I’m not generally a costume person, but after getting (good-natured) grief at the Halloween parties last year, I knew I had to step up my game. Of course, I also wanted to kill two birds with one stone and make it a blog project as well!
To still be “me” and keep my costs down, I decided a deer costume was the ticket. I thrifted a brown skirt to pair with my white button up and brown sweater, and the makeup was from the college theater class. To complete the look, I designed a pair of deer ears.
We cut felt really early in the blog run, way back during Week 4, Rock Band Drum Covers. We learned the hard way the smell of laser cut wool was pervasive, so I used synthetic felt to construct the ears. Jo-Ann’s has a plush felt that was perfect, and at less than $6 a yard. We needed less than 1/8 of a yard for the project.
I knew I wanted something more realistic looking than “Cut a petal shape and pinch at base.” I consulted Google for deer ear shape images and I did a practice run in paper. I’ve never really drafted a pattern before, so the paper was to test where folds would go and what the fabric to look like before folding and gathering to give it the appropriate shape.
Deer ears are brown with white inside, and than get brown again near the inside base. To really get full use of the laser, I did decorative swirls on the inside of the ears. We found that while the laser cut the material nicely, the inner swirls were too tight of a cut and got a little melty and stuck to the “plush” part of the felt. Not a big deal, but they had to be trimmed out later by hand.
The makeup was a lot of fun to do. I used the brown and white pots of my Ben Nye creme make up kit, and everything else is black eyeliner and mascara. There are a ton of you tube videos for the deer look (It’s really quite in right now) but they were a little too over the top for me and involved too many fake eyelashes. I took my inspiration from this image (unfortunately I can’t track down the original source), but I pulled back on the fawn spots, added a black lip and white to the nose which is seen on some deer – like this great photo of a mule deer by Anthony Dunn.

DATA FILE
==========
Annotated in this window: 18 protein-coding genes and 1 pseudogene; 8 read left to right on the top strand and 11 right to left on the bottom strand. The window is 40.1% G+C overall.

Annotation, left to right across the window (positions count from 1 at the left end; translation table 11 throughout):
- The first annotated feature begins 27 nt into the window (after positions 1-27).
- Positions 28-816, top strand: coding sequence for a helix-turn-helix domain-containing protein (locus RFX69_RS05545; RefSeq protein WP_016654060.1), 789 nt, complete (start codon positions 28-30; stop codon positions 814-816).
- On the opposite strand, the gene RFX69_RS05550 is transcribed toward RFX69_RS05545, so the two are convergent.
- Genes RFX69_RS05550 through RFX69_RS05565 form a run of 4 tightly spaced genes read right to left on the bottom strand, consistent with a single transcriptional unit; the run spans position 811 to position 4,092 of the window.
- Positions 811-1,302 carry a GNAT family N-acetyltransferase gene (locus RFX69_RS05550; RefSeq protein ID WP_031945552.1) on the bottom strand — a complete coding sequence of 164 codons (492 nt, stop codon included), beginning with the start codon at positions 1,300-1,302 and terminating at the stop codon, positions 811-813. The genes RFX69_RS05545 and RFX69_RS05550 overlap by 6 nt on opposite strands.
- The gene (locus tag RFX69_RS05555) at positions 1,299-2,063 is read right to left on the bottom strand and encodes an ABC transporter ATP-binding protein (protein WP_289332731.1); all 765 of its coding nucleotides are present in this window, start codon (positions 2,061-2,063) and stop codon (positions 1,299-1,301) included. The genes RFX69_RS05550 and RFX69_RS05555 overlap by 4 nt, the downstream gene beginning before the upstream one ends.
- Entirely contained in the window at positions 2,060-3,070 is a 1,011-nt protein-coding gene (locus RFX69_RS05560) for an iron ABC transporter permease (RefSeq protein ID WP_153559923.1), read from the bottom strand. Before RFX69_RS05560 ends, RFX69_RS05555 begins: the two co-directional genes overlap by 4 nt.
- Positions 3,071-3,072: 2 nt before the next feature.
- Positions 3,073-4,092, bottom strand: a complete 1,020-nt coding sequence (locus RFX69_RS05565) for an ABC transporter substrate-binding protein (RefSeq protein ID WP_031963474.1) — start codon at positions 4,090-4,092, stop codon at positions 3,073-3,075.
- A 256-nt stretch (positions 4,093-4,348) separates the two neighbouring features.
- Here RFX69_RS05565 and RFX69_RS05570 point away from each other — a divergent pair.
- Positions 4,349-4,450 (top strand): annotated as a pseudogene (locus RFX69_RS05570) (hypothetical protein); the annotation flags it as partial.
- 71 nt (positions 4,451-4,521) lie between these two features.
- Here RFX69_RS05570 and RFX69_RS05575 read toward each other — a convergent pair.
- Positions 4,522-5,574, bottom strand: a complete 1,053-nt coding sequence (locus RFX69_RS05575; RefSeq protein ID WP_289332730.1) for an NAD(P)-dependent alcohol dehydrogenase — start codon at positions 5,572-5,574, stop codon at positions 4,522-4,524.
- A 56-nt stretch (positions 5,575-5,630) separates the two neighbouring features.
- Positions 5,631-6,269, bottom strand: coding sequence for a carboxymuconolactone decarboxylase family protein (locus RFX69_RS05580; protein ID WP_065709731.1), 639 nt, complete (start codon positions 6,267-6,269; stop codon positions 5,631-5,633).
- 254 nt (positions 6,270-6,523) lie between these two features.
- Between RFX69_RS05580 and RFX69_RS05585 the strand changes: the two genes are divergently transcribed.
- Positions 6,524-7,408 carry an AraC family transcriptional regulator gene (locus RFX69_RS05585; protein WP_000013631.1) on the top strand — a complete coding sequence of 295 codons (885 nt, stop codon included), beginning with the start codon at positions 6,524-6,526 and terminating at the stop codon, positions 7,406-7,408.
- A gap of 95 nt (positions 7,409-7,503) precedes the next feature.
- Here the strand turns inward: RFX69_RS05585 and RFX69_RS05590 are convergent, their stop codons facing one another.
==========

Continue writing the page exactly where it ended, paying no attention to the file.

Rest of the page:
The costume was a hit, and just my speed. The makeup and hair, shockingly, lasted all night, and I’ll have the ears for years to come!
Merry Christmas Eve! Around Thanksgiving I was out shopping with my high school friend, and she kept migrating towards decorative items with the letter “K” for her holiday decorations – her new last name. And anything glittery. Put these things together, and I knew the perfect thing to make her and her husband Chris for Christmas – a glittery laser cut ornament!
I could have made a simple flat ornament, but I wanted it to have a little more depth. I made two flat pieces that slot together to create a ball shape. I personalized these by making the emphasizing their initial (K), and spelling out their names on the cross pieces.
The prototype is the unpainted one. It has a couple problems. First off, I didn’t choose a good font – too many burnt thin bits. Secondly, the logical arrangement of the names doesn’t really work in the round; it makes it a have a front and a back, and the names only read correctly from the front. I wanted them correct as the ornament rotates; so in the final version I flipped “Chris” do it would be correct as it turned.
The second important part of this venture was glitter! I went into thinking that I would just buy glitter spray and be done with it, but at $7.99 a can it was a bit too much (I wanted two colors and needed to base colors. I was not spending $30 for paint supplies!) So I got one spray to try out, and craft paint for the rest. I also painted the bamboo prior too cutting, so I wouldn’t have to worry about paint mucking up the small spaces.
Verdict on the paint: My underlayer (especially for the white ornament) was very brush-y and should have had two coats. A sprayed underlayer may have covered more smoothly. As for the glitter, the glitter blast spray went on beautifully, but was MUCH more subtle. To the point it was difficult to show in the photographs. The red was much more visible, but not as evenly applied. I think I still preferred the (cheaper) red though.
Lesson learned with glitter paint and the laser: glitter laughs in the face of transfer tape, at least low tack. As mentioned before, we use transfer tape to protect the surface while cutting from excessive burn, which was needed for an intricate job like this. But it would not stick. So the ornaments, the white one especially, look a little singed.
For the future: I like the concept design, but the cut out names were just too intricate and make the ornaments more fragile than I’d like. I think the cut out initial is awesome, but I think I’ll engrave the names next time. What do you think?
I hope you all have a good holiday and have enjoyed the second to the last post of 52 Lasers’ first year!
For those that know me, the idea of me making Christmas decorations seems a little foreign. I have been accused of being a Grinch (though I’m not sure why simply not decorating for Christmas makes my heart two sizes too small!)
Though maybe my spartan Christmas ways are disappearing – I couldn’t help feeling that my door was a little naked this year. Perfect for a project on 52 lasers!